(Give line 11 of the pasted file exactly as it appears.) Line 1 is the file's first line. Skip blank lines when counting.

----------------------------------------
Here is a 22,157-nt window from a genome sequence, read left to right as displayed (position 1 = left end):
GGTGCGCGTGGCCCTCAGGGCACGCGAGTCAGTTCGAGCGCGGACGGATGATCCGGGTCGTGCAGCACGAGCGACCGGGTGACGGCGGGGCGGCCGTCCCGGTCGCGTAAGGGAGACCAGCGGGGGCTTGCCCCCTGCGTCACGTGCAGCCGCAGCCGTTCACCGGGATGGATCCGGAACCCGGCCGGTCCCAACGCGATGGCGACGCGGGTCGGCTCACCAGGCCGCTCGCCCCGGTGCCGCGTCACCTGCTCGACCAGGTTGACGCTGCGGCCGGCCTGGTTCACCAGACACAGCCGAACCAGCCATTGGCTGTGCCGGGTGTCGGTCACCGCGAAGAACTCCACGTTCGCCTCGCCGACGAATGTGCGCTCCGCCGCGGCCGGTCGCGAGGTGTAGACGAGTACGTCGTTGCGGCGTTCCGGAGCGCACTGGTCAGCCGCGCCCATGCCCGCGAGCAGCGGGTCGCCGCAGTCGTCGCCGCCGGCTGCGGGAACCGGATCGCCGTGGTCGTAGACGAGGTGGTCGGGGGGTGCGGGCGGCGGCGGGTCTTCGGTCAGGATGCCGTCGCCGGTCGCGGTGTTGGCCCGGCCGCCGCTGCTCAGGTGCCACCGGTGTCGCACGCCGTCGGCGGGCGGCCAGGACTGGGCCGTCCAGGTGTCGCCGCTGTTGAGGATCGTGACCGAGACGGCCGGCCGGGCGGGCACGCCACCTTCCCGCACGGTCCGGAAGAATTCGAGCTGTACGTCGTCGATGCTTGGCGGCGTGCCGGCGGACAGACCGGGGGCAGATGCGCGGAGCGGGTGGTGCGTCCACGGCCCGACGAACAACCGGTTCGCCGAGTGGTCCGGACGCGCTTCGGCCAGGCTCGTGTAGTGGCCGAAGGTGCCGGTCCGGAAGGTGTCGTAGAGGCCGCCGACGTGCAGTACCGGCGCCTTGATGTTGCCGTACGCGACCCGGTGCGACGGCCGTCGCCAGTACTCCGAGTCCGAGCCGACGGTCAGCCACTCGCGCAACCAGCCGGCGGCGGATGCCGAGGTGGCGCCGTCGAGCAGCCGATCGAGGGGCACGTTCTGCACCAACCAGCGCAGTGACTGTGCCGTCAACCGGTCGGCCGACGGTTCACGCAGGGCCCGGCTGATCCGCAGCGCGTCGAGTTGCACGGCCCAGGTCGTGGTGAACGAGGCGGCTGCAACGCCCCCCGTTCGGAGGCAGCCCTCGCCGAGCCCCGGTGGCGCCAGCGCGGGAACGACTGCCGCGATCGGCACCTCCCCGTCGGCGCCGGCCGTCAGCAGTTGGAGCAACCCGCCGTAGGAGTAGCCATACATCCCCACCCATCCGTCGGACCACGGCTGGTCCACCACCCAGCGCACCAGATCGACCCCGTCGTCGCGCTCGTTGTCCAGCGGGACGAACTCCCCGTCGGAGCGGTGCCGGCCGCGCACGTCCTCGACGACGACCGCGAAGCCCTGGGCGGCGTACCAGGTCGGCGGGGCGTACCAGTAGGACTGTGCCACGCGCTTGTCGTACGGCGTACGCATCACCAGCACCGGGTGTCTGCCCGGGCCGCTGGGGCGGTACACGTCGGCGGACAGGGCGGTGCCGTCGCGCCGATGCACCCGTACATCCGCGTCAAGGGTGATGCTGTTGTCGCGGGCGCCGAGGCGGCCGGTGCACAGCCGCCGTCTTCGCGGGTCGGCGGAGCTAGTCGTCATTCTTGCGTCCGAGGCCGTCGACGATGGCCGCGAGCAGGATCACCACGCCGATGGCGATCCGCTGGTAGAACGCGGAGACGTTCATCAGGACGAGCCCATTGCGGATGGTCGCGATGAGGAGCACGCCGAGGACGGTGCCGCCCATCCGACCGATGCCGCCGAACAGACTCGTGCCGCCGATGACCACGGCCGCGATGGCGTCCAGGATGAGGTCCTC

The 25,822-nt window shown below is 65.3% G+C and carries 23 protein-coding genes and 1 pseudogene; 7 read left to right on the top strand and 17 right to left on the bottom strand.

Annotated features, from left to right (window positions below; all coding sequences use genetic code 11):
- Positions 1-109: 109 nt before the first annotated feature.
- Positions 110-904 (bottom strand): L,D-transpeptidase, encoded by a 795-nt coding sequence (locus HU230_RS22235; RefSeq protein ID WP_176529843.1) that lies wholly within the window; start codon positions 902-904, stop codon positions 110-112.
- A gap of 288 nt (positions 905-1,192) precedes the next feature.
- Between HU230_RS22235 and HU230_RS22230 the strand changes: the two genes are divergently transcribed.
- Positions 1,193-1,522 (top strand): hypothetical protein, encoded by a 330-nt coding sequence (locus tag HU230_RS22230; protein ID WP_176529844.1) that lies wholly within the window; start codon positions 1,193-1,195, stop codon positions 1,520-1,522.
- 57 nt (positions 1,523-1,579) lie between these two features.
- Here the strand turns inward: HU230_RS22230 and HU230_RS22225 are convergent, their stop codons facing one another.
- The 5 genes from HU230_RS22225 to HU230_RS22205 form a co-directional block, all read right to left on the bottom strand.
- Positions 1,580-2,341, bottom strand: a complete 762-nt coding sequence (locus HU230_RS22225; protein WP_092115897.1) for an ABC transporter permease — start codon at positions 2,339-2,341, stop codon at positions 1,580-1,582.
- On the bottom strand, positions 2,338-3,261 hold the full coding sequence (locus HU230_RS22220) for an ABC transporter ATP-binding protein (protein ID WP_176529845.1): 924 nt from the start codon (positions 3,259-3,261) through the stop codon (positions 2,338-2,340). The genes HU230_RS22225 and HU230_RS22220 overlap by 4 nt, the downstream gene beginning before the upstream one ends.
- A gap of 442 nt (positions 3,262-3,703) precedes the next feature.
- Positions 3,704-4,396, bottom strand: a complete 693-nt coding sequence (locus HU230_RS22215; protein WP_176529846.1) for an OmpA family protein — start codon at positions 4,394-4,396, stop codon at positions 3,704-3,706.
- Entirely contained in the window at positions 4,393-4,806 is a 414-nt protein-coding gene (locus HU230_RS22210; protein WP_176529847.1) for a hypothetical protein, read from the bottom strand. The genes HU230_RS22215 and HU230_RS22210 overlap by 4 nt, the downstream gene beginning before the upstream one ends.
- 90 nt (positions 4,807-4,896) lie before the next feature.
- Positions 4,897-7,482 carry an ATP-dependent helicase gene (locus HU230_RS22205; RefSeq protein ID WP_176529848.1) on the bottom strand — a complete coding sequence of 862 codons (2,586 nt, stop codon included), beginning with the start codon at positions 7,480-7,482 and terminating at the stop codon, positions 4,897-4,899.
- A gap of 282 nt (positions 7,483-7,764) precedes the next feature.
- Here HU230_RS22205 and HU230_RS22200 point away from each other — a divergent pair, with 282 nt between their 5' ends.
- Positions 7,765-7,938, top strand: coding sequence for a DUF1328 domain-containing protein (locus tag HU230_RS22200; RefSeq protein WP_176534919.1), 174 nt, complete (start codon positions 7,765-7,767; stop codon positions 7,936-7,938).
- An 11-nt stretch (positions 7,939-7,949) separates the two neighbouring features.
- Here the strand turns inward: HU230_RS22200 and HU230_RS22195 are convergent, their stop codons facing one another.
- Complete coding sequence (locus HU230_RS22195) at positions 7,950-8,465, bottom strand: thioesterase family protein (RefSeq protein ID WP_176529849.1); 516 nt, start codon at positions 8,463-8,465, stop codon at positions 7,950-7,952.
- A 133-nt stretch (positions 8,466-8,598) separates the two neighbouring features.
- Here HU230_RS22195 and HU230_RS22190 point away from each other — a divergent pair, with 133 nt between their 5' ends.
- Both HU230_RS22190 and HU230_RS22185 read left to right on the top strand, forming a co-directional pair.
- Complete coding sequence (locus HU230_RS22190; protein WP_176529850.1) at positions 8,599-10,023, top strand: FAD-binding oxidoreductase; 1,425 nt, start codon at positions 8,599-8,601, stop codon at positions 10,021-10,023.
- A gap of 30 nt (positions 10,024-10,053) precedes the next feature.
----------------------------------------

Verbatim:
- Here the strand turns inward: HU230_RS22230 and HU230_RS22225 are convergent, their stop codons facing one another.